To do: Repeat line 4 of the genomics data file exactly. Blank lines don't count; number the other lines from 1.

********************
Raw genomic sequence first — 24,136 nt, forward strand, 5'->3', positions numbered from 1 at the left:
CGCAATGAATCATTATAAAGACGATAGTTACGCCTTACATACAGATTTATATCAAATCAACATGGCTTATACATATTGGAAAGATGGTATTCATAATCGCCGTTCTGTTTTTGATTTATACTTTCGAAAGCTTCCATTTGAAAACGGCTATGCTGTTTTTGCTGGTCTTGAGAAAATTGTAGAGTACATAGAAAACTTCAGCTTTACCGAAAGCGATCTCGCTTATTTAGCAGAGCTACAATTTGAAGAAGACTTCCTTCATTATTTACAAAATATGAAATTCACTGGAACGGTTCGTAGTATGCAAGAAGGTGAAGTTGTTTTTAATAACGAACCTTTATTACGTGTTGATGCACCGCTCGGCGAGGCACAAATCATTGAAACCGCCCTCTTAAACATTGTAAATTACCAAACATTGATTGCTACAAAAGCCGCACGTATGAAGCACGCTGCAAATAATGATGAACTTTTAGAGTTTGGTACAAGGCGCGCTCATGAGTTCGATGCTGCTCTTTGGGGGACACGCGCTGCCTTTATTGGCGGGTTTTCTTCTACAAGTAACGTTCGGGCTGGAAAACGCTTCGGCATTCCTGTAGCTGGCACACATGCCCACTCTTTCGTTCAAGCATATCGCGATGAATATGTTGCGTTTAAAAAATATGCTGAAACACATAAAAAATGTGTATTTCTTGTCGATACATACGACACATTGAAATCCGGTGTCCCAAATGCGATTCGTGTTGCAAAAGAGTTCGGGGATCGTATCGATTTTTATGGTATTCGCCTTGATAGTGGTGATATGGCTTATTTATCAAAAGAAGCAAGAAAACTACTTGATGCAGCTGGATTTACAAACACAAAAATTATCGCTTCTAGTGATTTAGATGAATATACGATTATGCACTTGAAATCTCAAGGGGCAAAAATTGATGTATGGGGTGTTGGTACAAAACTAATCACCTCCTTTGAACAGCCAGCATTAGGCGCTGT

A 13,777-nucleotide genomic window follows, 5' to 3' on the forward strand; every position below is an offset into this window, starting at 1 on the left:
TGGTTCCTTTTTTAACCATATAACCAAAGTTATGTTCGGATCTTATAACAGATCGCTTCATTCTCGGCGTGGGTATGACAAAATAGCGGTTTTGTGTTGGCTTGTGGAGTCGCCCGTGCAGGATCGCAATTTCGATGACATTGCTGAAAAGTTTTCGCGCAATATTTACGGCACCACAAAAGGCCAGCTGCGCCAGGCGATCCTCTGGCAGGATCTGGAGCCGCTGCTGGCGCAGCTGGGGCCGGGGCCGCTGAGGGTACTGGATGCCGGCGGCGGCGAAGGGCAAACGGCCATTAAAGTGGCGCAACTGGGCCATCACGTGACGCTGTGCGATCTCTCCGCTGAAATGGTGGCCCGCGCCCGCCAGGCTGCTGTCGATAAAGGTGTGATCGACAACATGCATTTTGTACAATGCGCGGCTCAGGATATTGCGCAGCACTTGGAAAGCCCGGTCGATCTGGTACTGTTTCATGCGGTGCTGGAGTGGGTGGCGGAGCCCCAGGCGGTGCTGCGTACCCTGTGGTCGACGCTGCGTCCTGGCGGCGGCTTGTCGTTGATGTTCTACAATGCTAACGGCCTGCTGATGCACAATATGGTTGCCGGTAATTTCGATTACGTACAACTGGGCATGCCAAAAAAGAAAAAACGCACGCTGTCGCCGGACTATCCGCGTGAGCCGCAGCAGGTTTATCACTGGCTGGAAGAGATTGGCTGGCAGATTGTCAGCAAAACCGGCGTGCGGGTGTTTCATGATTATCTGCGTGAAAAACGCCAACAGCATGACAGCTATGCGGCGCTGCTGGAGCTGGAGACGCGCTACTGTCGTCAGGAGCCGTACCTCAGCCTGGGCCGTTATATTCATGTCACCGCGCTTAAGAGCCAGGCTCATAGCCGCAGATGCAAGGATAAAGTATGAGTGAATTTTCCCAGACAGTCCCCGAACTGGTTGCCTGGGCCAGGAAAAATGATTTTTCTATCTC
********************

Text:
TGGTTCCTTTTTTAACCATATAACCAAAGTTATGTTCGGATCTTATAACAGATCGCTTCATTCTCGGCGTGGGTATGACAAAATAGCGGTTTTGTGTTGGCTTGTGGAGTCGCCCGTGCAGGATCGCAATTTCGATGACATTGCTGAAAAGTTTTCGCGCAATATTTACGGCACCACAAAAGGCCAGCTGCGCCAGGCGATCCTCTGGCAGGATCTGGAGCCGCTGCTGGCGCAGCTGGGGCCGGGGCCGCTGAGGGTACTGGATGCCGGCGGCGGCGAAGGGCAAACGGCCATTAAAGTGGCGCAACTGGGCCATCACGTGACGCTGTGCGATCTCTCCGCTGAAATGGTGGCCCGCGCCCGCCAGGCTGCTGTCGATAAAGGTGTGATCGACAACATGCATTTTGTACAATGCGCGGCTCAGGATATTGCGCAGCACTTGGAAAGCCCGGTCGATCTGGTACTGTTTCATGCGGTGCTGGAGTGGGTGGCGGAGCCCCAGGCGGTGCTGCGTACCCTGTGGTCGACGCTGCGTCCTGGCGGCGGCTTGTCGTTGATGTTCTACAATGCTAACGGCCTGCTGATGCACAATATGGTTGCCGGTAATTTCGATTACGTACAACTGGGCATGCCAAAAAAGAAAAAACGCACGCTGTCGCCGGACTATCCGCGTGAGCCGCAGCAGGTTTATCACTGGCTGGAAGAGATTGGCTGGCAGATTGTCAGCAAAACCGGCGTGCGGGTGTTTCATGATTATCTGCGTGAAAAACGCCAACAGCATGACAGCTATGCGGCGCTGCTGGAGCTGGAGACGCGCTACTGTCGTCAGGAGCCGTACCTCAGCCTGGGCCGTTATATTCATGTCACCGCGCTTAAGAGCCAGGCTCATAGCCGCAGATGCAAGGATAAAGTATGAGTGAATTTTCCCAGACAGTCCCCGAACTGGTTGCCTGGGCCAGGAAAAATGATTTTTCTATCTC